Once you’ve figured out how to build an app, the next step is to get your first few users and begin growing your audience through marketing. What comes next? Usually, it’s figuring out a way to monetize your app.
But what if you want to take your app idea even further, and turn it into a thriving business? Often, it takes investment. Successfully pitching your app to investors and getting funding isn’t a small feat! That’s what we’re exploring in today’s blog.
How do you pitch your app to investors for funding?
Network with Investors
Before getting in touch with investors, it helps to understand their expectations, capacity, and needs. Some investors don’t invest at seed stage, some exclusively do – you’ll need to find the right investor for your startup lifecycle. As the developer of the app, or CEO, you’ll also be interested in finding out what the involvement of an investor might be based on interests, and demands.
Before communicating with investors, make sure you have a simple write-up or mission statement that you can share with them, along with some information about your user base.
Here are some easy ways to begin:
- Create an AngelList profile for your app, yourself, and team members
- Use Crunchbase to find startups similar to yours. You can also look up investors, see what they’ve invested in, and map out who you’d like to connect with based on this information
- Create a strategic list of potential investors, this can be 20-50 people that have a solid fit for your business from an investment standout
- Attend meetups and industry events to talk to potential investors in person
If you’re considering sending cold emails to potential investors, here are some best practices to follow:
- Personalize your emails by using the investor’s first name, and referencing their work, former investments, or any other information that establishes the fact that you’ve done your research and figured out why they may be a good fit for you
- Experiment with different subject lines and preview messages, and keep your emails short and to the point
- Don’t send too many follow-up messages, but you can politely ask for feedback or follow-up once if you haven’t heard back within 7 to 10 days
Work on a Pitch Deck
A pitch deck is a captivating, informative and brief representation of your app business idea. It defines the purpose, problem, market, solution, and financials of your app idea. Pitch decks always include a mission statement which describes why your app exists, why investors should pay attention to your business idea, what you want to accomplish with their investment, and what you’re anticipating in return.
Everything about a pitch deck should scream ‘OPPORTUNITY!’ 🎉
A pitch deck is the introduction to not just your app, but to you, your team, the business model, and the scope for a return on investment. It’s one of the most important parts of raising investment, and it can be a gamechanger in your funding journey.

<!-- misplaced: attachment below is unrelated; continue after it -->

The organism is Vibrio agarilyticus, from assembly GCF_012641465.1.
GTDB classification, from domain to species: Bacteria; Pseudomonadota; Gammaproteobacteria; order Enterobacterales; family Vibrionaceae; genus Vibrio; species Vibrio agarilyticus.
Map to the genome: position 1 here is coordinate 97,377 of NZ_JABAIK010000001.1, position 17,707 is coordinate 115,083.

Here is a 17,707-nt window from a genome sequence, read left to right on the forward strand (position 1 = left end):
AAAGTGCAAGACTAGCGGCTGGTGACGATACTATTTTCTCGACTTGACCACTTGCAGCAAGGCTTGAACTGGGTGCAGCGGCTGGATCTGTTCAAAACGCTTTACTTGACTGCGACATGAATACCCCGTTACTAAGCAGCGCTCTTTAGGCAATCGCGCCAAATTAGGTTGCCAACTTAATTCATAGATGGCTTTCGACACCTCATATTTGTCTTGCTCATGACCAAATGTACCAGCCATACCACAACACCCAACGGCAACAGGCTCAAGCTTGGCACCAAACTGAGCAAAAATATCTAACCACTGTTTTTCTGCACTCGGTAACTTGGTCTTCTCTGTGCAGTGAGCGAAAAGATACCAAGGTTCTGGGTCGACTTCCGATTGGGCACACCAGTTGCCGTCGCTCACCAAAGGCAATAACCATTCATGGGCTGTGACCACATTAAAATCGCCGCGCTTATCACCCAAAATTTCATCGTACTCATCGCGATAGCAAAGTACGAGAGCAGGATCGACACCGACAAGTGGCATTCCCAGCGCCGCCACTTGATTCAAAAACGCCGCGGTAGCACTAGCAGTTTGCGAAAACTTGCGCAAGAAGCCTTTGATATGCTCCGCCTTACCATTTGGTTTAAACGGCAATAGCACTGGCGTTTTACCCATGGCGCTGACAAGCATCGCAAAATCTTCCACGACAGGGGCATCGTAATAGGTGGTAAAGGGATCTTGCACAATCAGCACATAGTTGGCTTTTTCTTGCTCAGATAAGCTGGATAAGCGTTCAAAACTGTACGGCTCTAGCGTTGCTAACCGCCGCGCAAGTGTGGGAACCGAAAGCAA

The thing to remember is that most investors receive plenty of app pitches in a day. To make your app stands out, make sure your pitch deck contains the following sections:
- Names and idea title
- Team and their skills
- The problem you are going to solve (with numbers!)
- Your unique solution
- A description of your app (show a prototype if possible)
- Competitive advantages
- The business model around your app
- Market size and opportunity
- What your competitors are doing
- Investment opportunities and financials
- Contact information and the ask
If you’ve heard of the phrase ‘elevator pitch’, it’s an easy way to sell your app idea in under a minute. An elevator pitch does three things: it explains what the app does, conveys its USP or the gap that it fills, and talks about why that matters to people (your target market). Without clearly articulating the problem you’re solving, it will be difficult to sell your idea to investors.
Want some app pitch deck inspiration? Here’s how Uber did it in 2008, and how AirBnB pitched their idea!
Live Presentations (AKA: The Pitch!)
This is the moment. Once you’ve sent across a pitch deck and arranged for a meeting, the final defining stage is delivering a live presentation about your product and business plan to investors.
This often takes place in person, but can also happen virtually over a video call. Remember to always tailor your pitch to the specific investors that you’ll be meeting, if not the deck, then the script. Practice your pitch over and over. Script it out. Make sure you deliver it with confidence and ease!
In general, your presentation should try and answer the following key questions:
- Does your app address a large and growing market need?
- Can your app scale sufficiently to take advantage of the opportunity?
- Does your app have a significant competitive advantage?
As far as presenting your pitch goes, storytelling is your best friend and secret weapon. You’ll need it to shake people out of familiar routines and presentations. You can use interesting industry facts, an exciting market prediction, a unique short personal story, or a case study.
Your goal should be to make your investors truly understand and relate with the customer pain point that you intend to address with your app idea. Communicate how your app is different from all the other available fixes for the problem, why your idea is better than all the others, and why your investors should care about this.
At the end of your presentation, don’t forget to transition smoothly into the next steps: Exchanging business cards with any new people in the room, setting up a follow up meeting or call, or making more introductions. Keep the momentum going with the investors, remember that you’re playing a long game here!
We hope this gives you the information you need to find investors, work on a pitch deck, and pitch to investors with confidence.